“On the field before you stood 30,000 union soldiers,” the voice told me as I looked out on an empty field. It was easy, and very powerful, to imagine the young men standing ready to fight, and to think of the carnage when they did.

Fought from Dec. 31, 1962 to Jan. 2, 1863, it was one of the bloodiest confrontations of the Civil War, with more than 80,000 troops fighting to either capture or defend the vital Nashville road and the railroad line that runs beside it. When three days of fighting was over, more than 23,000 men were dead, wounded or captured. The union army secured a key foothold that helped launch attacks further to the south. Especially moving is the Stones River National Cemetery, where about 6,000 soldiers are buried.

Next it was a drive of about an hour down US 231 to Lynchburg, home of the oldest registered distillery in the United States. Jasper Newton Daniel – aka Jack – set up his still here at the mouth of Cave Spring in 1866, starting a steady flow of Tennessee whiskey that would one day wind up in the hands of Frank Sinatra himself.

I’ll be honest. While I expected there to be Jack Daniels distilled in Lynchburg, I assumed it would be some token operation set up to honor the legacy. The vast majority of the wildly popular beverage was no doubt churned out in some massive industrial complex that was part of a corporate conglomerate churning out all manner of name-brand beverages. Not true. Every drop of Jack Daniels – upwards of 20 million cases of whiskey a year – is distilled, barreled and aged in Lynchburg.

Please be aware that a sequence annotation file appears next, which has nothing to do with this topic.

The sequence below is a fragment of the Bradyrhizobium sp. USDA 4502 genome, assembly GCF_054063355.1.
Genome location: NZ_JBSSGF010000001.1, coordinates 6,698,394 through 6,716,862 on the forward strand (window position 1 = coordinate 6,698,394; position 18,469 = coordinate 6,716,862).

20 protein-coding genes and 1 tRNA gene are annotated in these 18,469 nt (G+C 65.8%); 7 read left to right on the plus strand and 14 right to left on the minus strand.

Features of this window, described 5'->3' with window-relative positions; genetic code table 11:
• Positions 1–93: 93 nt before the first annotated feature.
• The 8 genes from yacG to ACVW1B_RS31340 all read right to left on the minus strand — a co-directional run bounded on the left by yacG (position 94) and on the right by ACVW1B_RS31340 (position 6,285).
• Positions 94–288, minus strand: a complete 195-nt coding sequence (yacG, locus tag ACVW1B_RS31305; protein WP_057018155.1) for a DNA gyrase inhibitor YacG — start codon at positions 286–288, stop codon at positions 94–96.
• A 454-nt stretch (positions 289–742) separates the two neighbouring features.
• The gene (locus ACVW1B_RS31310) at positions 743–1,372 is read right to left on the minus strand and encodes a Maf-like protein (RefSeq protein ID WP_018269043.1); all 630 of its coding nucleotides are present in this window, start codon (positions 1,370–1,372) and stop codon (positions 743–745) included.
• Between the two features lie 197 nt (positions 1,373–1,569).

As a relatively new appreciator of whiskey, the tour was an engaging class in the art of distilling. We stood directly under the chimney of where massive piles of sugar maple are burned every day to create the charcoal that makes Jack Daniels Tennessee whiskey. Not merely distilled and barreled, the whiskey here is slowly drip-drip-dripped through massive cauldrons of small maple charcoal pieces. It takes days for each drop to work its way to the bottom of the 14-foot high containers. Only then is it ready to be poured into the hand-made, charred-oak barrels where it will sit for several years, until the master distiller determines it is ready.

Especially powerful is a small grotto at the mouth of the Cave Spring. It is here that Daniel set up his first still more than 150 years ago. You can still see the stains from charred smoke on the rocks above the entrance. And you can see this same water running in a small stream into the distillery.